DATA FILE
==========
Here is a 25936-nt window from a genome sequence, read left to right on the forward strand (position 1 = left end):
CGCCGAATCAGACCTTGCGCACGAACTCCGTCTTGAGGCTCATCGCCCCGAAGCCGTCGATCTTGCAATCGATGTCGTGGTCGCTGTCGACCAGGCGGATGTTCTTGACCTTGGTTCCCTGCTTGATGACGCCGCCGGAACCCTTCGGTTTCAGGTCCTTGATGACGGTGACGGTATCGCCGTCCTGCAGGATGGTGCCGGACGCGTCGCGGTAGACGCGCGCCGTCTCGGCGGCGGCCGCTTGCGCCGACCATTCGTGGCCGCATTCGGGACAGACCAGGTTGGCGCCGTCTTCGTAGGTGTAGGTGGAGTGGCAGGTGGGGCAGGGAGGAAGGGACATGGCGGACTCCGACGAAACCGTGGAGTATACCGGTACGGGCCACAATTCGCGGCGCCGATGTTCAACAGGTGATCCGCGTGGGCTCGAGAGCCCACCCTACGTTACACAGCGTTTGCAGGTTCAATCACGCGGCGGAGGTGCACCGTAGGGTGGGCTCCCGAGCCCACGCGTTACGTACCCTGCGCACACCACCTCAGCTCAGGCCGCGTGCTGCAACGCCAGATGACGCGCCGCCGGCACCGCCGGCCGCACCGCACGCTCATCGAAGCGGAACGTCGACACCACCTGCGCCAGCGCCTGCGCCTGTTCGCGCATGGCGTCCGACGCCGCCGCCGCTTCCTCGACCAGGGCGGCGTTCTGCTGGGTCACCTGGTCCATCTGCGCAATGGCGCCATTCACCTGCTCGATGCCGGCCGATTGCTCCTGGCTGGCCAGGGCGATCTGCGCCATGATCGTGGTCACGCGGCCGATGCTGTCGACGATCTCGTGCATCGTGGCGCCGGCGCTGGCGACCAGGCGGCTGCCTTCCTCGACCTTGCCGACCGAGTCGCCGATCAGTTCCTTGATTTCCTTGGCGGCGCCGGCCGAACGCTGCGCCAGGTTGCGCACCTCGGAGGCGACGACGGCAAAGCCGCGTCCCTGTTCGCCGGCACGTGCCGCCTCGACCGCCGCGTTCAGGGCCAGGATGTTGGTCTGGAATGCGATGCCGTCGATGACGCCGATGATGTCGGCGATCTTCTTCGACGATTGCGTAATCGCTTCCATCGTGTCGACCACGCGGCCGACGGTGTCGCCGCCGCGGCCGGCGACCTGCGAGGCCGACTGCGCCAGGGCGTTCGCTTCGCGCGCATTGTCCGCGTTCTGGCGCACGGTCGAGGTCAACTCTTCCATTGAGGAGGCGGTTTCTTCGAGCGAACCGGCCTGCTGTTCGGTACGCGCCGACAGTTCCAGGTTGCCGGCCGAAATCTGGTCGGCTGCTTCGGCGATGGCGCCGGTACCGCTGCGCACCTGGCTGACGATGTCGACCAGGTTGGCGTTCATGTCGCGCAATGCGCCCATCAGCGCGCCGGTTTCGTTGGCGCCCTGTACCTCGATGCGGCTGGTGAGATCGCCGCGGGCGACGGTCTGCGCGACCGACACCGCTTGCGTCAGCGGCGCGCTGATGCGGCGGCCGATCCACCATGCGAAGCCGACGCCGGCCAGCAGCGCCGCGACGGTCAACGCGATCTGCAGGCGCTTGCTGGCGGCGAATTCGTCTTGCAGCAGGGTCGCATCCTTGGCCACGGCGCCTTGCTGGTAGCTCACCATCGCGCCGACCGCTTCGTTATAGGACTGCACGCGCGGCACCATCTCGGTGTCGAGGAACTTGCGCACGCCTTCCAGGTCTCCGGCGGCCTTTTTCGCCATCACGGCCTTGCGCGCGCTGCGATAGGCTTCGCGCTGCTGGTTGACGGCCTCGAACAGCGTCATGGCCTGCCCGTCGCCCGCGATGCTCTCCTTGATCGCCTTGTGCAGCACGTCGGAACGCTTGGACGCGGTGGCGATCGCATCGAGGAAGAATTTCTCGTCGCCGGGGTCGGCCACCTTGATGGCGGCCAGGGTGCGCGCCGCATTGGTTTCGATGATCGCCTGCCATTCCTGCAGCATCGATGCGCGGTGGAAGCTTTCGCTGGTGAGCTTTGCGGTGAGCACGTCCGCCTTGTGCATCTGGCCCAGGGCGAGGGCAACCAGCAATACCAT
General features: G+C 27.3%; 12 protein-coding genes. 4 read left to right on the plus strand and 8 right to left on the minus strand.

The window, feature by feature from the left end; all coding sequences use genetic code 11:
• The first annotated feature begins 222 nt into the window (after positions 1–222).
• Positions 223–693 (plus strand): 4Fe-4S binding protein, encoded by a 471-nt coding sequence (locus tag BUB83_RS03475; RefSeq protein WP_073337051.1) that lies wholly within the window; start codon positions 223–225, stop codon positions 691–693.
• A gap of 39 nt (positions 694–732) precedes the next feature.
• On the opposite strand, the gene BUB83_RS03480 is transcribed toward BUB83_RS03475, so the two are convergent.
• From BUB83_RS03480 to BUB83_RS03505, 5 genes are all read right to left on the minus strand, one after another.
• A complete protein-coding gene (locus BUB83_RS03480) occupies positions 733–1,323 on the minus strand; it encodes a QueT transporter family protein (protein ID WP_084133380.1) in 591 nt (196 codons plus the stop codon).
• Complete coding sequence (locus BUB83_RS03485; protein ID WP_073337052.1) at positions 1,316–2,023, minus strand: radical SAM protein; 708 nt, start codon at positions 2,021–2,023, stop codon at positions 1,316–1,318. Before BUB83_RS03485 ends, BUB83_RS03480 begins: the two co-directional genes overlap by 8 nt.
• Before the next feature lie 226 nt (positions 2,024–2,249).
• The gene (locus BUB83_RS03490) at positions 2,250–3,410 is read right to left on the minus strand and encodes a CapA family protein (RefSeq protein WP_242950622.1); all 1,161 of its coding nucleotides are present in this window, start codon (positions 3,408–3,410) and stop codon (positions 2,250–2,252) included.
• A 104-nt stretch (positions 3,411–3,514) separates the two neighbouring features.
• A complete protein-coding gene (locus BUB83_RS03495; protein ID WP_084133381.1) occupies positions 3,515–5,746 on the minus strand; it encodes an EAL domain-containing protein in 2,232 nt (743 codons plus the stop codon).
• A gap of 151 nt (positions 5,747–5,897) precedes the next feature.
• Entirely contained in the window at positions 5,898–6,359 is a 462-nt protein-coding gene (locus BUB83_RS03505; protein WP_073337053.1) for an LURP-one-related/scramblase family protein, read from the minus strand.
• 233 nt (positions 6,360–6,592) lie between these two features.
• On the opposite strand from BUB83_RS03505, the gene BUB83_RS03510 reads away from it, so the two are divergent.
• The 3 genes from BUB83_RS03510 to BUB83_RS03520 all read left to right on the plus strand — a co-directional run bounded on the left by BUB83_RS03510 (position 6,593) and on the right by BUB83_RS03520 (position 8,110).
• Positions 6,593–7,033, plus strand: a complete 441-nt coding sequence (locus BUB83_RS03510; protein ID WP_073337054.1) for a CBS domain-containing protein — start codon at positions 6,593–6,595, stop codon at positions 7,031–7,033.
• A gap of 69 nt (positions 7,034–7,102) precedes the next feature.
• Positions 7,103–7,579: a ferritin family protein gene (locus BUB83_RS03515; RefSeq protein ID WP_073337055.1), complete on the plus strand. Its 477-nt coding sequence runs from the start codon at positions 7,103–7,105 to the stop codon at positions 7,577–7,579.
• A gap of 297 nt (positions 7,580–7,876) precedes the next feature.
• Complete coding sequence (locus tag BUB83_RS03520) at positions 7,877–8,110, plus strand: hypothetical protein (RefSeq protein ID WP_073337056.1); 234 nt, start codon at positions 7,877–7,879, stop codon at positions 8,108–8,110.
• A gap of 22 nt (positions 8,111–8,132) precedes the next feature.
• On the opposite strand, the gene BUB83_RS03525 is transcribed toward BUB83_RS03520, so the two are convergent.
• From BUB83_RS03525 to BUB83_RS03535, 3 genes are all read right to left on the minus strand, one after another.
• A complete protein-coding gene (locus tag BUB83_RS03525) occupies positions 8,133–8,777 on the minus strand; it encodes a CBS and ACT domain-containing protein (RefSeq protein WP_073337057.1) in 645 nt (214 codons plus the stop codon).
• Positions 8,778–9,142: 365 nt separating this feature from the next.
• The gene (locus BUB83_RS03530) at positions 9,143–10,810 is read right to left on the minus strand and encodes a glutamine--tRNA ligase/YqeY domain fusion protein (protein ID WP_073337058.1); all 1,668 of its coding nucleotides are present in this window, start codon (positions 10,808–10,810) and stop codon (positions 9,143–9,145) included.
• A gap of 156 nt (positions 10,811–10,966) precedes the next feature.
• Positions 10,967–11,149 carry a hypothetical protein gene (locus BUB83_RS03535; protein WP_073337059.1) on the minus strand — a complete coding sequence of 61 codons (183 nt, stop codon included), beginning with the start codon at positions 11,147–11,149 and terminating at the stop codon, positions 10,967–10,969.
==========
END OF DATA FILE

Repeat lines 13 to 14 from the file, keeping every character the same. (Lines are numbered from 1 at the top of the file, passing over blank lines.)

• The gene (locus BUB83_RS03490) at positions 2,250–3,410 is read right to left on the minus strand and encodes a CapA family protein (RefSeq protein WP_242950622.1); all 1,161 of its coding nucleotides are present in this window, start codon (positions 3,408–3,410) and stop codon (positions 2,250–2,252) included.
• A 104-nt stretch (positions 3,411–3,514) separates the two neighbouring features.